Whole Wheat Pancakes with Strawberry Sauce

Though I’m fighting a battle with flab, I’m not into diets. Never have been. Probably never will be. I’m much more interested in overall healthier living, rather than sporadic dieting. Why deprive myself? There are plenty of ways to eat healthy and yet enjoy really good food.

That’s why I’m glad Ellie Krieger feels the same way. I’ve spoken about her in the past — she’s the nutritionist and cook from Food Network’s “Healthy Appetite” and released a cookbook just last year called The Food You Crave: Luscious Recipes for a Healthy Life.

Her philosophy of food is that a person really shouldn’t have to sacrifice the things they like to eat, because there are ways to make them healthy. Case in point: Pancakes.

Whole Wheat Pancakes with Strawberry Sauce

I love pancakes. Fluffy, delicious, swimming in sweet syrup pancakes — but without the fat? Seems like a tall order. Well, I happened to have a small carton of strawberries in my fridge that I didn’t want to go to waste, so when I saw this as the very first recipe in the book, I stopped right there and made them for dinner. That’s right, dinner. Because I’m just that bad ass.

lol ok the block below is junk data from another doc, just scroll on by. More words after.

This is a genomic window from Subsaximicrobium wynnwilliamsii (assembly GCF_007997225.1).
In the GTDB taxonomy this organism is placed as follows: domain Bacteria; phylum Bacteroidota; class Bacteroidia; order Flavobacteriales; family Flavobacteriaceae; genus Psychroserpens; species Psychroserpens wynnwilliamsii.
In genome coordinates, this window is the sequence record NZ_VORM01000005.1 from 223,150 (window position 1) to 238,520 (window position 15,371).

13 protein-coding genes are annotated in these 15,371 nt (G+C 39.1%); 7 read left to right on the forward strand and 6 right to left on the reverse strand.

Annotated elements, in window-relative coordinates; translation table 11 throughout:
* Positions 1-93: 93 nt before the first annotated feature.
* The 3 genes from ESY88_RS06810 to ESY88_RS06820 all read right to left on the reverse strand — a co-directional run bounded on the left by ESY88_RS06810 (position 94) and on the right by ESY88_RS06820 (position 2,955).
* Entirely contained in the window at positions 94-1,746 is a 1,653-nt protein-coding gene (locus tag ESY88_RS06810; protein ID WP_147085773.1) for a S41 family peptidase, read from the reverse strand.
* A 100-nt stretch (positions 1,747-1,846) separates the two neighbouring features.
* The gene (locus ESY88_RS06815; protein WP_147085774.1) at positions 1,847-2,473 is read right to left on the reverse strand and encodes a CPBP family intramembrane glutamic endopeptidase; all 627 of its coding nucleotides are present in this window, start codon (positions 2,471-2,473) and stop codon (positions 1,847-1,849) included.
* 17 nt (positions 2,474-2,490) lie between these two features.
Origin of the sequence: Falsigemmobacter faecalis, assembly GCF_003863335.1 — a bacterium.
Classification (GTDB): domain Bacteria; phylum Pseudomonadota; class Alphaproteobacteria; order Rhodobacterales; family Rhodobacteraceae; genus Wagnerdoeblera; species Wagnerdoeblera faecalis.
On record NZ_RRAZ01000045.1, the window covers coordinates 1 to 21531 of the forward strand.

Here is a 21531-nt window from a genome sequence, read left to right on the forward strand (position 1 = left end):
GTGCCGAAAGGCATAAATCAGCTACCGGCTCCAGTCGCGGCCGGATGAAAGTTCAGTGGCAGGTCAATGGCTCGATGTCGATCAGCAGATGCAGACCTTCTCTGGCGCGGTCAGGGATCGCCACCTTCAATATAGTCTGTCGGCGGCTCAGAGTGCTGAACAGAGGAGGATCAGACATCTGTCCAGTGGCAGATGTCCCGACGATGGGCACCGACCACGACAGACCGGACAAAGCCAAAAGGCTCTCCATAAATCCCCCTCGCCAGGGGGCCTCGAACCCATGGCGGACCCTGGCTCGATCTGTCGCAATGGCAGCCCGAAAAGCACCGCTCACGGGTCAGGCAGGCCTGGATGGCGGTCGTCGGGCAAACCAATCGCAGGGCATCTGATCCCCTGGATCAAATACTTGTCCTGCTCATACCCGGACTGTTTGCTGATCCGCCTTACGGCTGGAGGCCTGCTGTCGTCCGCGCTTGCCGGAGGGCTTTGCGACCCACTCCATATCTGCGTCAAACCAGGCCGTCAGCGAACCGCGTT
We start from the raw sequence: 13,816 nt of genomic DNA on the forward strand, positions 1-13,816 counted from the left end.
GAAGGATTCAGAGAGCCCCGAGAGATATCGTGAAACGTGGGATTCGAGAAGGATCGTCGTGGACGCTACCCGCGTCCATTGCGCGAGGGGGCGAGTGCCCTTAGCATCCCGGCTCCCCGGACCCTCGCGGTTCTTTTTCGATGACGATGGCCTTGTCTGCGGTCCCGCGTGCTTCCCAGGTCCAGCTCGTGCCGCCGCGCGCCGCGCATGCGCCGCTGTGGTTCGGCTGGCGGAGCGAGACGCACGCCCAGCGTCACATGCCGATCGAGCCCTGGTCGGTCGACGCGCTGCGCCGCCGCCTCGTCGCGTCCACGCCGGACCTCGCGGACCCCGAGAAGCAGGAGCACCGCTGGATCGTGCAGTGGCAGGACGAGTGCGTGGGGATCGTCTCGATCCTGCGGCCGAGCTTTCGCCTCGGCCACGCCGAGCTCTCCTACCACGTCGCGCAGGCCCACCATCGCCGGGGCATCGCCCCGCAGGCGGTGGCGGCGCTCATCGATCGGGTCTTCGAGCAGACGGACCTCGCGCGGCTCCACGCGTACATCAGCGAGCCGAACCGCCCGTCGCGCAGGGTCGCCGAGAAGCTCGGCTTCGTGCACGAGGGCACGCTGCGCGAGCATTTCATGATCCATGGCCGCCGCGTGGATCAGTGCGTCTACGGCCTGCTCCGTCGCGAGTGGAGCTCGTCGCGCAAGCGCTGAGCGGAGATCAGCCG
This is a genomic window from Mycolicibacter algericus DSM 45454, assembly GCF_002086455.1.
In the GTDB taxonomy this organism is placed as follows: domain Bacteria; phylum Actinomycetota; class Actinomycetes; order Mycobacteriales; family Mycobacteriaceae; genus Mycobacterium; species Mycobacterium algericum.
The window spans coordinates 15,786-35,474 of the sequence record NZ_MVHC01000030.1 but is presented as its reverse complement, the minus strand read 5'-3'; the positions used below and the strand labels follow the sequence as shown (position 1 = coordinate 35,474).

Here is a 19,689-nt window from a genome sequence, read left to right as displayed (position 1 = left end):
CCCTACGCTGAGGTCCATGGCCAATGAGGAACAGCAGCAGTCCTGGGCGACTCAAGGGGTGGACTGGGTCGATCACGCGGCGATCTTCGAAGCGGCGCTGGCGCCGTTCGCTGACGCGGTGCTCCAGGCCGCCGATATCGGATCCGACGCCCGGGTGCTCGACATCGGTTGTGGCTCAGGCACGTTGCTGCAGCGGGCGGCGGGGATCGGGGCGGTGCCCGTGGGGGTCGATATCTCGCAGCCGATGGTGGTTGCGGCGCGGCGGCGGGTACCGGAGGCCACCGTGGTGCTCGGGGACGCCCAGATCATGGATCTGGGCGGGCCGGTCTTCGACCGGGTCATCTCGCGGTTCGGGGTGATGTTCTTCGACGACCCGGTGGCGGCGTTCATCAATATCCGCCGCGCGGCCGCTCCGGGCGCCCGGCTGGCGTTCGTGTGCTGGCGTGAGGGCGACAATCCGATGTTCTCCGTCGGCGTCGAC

Come on, I know I’m not the only one out there who would eat breakfast any time of the day.

Our dear web admin was not as enthused. He was worried that it was a lot of sugar for dinner. “Nope,” I said, “there’s no sugar except for the two tablespoons of pure maple syrup and sprinkle of powdered sugar on top.” Once he was on board, I set up the kitchen and started making breakfast.

Ellie includes nutritional information with each recipe. Here’s how this stacked up:

Serving Size: 3 pancakes and 1/3 cup strawberry sauce
Calories: 310
Total fat: 3.5g (1 sat.)
Protein: 13g
Carb: 59g
Chol: 110mg
Sodium 420mg

Whole Wheat Pancakes with Strawberry Sauce
Adapted from Ellie Krieger’s Healthy Appetite & The Food You Crave

3/4 cup all-purpose flour
3/4 cup whole-grain pastry flour or whole-wheat flour
1 1/2 teaspoons baking powder
1/2 teaspoon baking soda
1/4 teaspoon salt
2 large eggs
1 cup lowfat buttermilk
3/4 cup nonfat milk
1 tablespoon honey
1/4 teaspoon vanilla extract
Cooking Spray
Confectioner’s Sugar (optional)
Strawberry Sauce (recipe follows)

In a large bowl, whisk together the flours, baking powder, baking soda, and salt. In a medium bowl, beat together the eggs, buttermilk, nonfat milk, honey, and vanilla. Stir the wet ingredients into the dry ingredients, mixing only enough to combine them. The batter will be somewhat lumpy.

Whole Wheat Pancake Batter

Coat a large nonstick griddle or skillet with cooking spray and preheat over medium-low heat. Use a 1/4 measure to ladle the batter onto the griddle or skillet. Flip the pancakes when they are golden brown on the bottom and bubbles are floating on top, about 1 1/2 minutes.